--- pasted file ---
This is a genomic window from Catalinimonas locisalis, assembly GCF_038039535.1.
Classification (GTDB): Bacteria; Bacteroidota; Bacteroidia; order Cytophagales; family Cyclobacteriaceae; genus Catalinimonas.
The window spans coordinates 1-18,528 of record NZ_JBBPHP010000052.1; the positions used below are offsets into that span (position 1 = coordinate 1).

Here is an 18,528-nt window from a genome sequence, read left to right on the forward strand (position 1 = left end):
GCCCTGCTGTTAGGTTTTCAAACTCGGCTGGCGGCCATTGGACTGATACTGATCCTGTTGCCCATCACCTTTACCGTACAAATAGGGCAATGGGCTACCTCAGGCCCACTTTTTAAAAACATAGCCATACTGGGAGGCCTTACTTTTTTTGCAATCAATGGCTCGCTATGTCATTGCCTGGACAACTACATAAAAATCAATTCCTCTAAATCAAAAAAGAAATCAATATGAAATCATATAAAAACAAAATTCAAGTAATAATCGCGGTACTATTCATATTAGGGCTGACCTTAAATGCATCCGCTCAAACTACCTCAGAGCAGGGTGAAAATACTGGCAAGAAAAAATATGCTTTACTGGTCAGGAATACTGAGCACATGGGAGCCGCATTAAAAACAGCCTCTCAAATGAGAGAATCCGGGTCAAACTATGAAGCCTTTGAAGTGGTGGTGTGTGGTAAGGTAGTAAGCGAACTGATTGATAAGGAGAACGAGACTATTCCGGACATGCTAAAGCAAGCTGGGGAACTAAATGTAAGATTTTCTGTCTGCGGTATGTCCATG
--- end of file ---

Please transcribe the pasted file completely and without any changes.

This is a genomic window from Catalinimonas locisalis, assembly GCF_038039535.1.
Classification (GTDB): Bacteria; Bacteroidota; Bacteroidia; order Cytophagales; family Cyclobacteriaceae; genus Catalinimonas.
The window spans coordinates 1-18,528 of record NZ_JBBPHP010000052.1; the positions used below are offsets into that span (position 1 = coordinate 1).

Here is an 18,528-nt window from a genome sequence, read left to right on the forward strand (position 1 = left end):
GCCCTGCTGTTAGGTTTTCAAACTCGGCTGGCGGCCATTGGACTGATACTGATCCTGTTGCCCATCACCTTTACCGTACAAATAGGGCAATGGGCTACCTCAGGCCCACTTTTTAAAAACATAGCCATACTGGGAGGCCTTACTTTTTTTGCAATCAATGGCTCGCTATGTCATTGCCTGGACAACTACATAAAAATCAATTCCTCTAAATCAAAAAAGAAATCAATATGAAATCATATAAAAACAAAATTCAAGTAATAATCGCGGTACTATTCATATTAGGGCTGACCTTAAATGCATCCGCTCAAACTACCTCAGAGCAGGGTGAAAATACTGGCAAGAAAAAATATGCTTTACTGGTCAGGAATACTGAGCACATGGGAGCCGCATTAAAAACAGCCTCTCAAATGAGAGAATCCGGGTCAAACTATGAAGCCTTTGAAGTGGTGGTGTGTGGTAAGGTAGTAAGCGAACTGATTGATAAGGAGAACGAGACTATTCCGGACATGCTAAAGCAAGCTGGGGAACTAAATGTAAGATTTTCTGTCTGCGGTATGTCCATG